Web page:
Seth Tupper

Editor, The Daily Republic

Mitchell, SD

[SD-E 0201]

I was city hall reporter here and, I don’t know – five or six years ago – or maybe more. I was doing a story, [and] my editor at the time who is now the publisher had come to me and said that his kids have been having to walk to school in the street. In his neighborhood there were big segments where there were no sidewalks and it’s always bothered him, and he wants to approach that issue and figure out what’s going on.

So, we did a series of reports on that. And it went on for a year or two or more, and, anyway, during one particular story I’m talking with a city official about the city sidewalk code and the sidewalk laws – and everything – and he’s quoting all these sections of the law. So afterward I went and looked up the law on the city website where the city code is, and I couldn’t find it.

I couldn’t find the sidewalk law – the law that requires sidewalks to be built as part of any new development, anywhere in the code. I called this official back.

“Well it’s gotta’ be there,” he says. “It’s gotta’ be there”

And I said, “Well, show it to me – I can’t find it.”

It wasn’t there. I went to several more city officials and everybody was perplexed. [They said,] “It’s gotta’ be there. It’s gotta’ be there.”

Well, through the process of digging and reporting, I found out that the city’s attorney had accidentally – during the adoption of a totally unrelated ordinance – had accidentally inserted the wrong code reference in it - a totally unrelated ordinance. He accidentally repealed the law that requires people to build sidewalks in Mitchell.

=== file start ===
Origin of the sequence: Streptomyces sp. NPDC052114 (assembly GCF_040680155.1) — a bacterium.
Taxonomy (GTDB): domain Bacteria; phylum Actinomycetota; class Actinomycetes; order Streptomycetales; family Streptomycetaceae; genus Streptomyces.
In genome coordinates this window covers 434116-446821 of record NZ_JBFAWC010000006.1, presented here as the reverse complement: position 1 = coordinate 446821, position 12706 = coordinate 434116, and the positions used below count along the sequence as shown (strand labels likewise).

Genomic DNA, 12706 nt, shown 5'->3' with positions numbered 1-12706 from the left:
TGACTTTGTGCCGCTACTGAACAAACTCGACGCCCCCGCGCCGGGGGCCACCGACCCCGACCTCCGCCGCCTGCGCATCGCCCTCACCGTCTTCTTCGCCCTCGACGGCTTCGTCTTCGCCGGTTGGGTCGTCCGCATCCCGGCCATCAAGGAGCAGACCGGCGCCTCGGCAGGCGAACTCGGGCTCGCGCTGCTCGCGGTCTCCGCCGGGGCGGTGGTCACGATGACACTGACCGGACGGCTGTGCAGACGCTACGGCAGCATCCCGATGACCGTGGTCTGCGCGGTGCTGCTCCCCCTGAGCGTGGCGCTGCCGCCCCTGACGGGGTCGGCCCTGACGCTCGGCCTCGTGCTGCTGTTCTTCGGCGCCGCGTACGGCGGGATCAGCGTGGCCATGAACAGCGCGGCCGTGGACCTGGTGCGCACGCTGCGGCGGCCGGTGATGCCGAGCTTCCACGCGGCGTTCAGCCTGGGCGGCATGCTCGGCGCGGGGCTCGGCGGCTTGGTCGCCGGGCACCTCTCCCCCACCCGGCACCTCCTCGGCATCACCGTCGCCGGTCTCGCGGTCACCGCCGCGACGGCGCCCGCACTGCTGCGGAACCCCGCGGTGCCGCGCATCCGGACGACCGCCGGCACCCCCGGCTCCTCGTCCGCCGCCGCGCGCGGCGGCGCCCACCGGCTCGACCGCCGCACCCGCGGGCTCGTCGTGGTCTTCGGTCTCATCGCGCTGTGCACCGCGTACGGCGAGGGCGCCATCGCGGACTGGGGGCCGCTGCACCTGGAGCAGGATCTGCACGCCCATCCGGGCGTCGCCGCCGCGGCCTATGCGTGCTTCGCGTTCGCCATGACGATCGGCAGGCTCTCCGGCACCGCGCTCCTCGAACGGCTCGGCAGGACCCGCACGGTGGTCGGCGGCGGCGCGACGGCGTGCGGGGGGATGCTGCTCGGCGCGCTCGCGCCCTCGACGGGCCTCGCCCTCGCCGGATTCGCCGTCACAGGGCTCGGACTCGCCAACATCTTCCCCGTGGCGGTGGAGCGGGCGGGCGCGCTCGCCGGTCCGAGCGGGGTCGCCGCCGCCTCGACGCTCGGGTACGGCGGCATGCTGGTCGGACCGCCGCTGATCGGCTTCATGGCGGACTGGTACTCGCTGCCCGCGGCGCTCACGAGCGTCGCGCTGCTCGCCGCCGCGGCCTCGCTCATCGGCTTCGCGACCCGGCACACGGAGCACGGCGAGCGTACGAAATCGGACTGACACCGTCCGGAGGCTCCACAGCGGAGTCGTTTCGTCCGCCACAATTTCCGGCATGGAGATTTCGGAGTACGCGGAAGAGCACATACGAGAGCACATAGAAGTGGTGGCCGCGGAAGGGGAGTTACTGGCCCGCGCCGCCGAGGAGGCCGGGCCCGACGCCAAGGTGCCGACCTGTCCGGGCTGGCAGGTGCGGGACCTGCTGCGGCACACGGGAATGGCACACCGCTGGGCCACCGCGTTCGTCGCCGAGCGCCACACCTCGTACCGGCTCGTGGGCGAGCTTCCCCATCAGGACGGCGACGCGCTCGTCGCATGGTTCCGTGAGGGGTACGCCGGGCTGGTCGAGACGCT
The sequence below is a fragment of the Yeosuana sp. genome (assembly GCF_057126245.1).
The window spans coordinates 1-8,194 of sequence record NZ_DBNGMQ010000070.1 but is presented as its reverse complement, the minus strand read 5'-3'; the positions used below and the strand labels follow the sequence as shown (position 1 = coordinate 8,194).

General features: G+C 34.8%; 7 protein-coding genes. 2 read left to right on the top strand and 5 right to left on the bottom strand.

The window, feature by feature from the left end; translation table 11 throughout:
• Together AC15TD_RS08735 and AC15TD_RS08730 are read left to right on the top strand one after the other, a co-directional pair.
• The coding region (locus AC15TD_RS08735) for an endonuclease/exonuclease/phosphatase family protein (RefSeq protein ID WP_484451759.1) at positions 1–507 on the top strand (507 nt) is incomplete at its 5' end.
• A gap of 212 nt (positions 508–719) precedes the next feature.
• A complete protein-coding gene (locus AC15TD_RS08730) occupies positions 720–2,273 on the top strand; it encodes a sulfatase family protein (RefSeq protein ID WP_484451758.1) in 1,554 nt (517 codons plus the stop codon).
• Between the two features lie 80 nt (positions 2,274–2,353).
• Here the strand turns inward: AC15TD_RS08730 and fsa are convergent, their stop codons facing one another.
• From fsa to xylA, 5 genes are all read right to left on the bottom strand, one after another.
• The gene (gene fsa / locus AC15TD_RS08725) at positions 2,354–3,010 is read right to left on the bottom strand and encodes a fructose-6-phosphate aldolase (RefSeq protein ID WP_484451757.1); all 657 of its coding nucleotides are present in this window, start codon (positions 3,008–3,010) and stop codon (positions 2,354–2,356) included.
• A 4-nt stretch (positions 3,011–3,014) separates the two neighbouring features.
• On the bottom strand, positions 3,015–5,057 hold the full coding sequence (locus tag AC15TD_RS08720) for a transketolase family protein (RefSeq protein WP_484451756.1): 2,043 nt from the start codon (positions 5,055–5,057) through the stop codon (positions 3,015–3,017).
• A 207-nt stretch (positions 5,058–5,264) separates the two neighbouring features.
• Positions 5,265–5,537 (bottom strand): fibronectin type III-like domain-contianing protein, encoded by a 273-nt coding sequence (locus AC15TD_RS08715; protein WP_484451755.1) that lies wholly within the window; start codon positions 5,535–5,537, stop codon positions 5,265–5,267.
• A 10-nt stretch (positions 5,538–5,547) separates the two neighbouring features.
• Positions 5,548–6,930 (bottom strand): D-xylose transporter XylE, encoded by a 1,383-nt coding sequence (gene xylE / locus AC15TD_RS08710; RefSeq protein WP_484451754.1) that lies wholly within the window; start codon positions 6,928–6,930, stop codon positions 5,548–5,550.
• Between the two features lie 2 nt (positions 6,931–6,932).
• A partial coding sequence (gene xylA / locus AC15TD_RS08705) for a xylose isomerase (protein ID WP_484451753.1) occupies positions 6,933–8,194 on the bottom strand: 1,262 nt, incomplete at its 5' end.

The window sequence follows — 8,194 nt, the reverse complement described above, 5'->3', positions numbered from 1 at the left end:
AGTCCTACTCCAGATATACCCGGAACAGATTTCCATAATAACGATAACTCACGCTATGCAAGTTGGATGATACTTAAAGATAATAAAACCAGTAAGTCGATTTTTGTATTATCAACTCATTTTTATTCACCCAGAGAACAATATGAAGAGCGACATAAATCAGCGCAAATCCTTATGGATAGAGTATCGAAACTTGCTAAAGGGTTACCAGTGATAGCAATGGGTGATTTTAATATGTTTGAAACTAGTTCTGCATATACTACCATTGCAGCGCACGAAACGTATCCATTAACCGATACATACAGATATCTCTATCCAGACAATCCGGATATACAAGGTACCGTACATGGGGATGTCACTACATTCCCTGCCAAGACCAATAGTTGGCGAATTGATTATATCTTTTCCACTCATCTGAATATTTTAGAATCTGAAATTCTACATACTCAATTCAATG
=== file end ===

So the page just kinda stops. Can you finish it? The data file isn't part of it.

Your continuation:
And so we reported that. And at the very next City Council meeting, they had to adopt an emergency ordinance to reinstate this law.

And then in more of the course of the same reporting, [you know] today Mitchell has been praised for having one of the most progressive and aggressive sidewalk programs in the state. We don’t deserve all the credit for that, but I think we deserve some of the credit for making that an issue. We have a much more much more pedestrian and handicapped-friendly city today because of it. If you walk around the city you’ll see lots of fresh sidewalk and lots of new ramps and things like that for handicap and ADA accessibility.

Well what that – What I think that taught me was it drove home for me the importance of: If we’re not here, who’s going to do this kind of reporting?

And also as a reporter you have a choice a lot of times with a story you can say, “Well, whatever – and OK. I’ll just file this thing and get done with it.” Or, you can dig, and dig, and dig – until you get to the bottom of it.

And when you do that – a lot of times – you produce something really important that wasn’t, you know, to the level of Watergate or anything like that – but it certainly did prove to me that persistence is important and that it can produce reporting that can actually cause laws that can be enacted.

So we should never take for granted the impact we can have if we put our minds to it. So, that was definitely my “ah-ha” moment.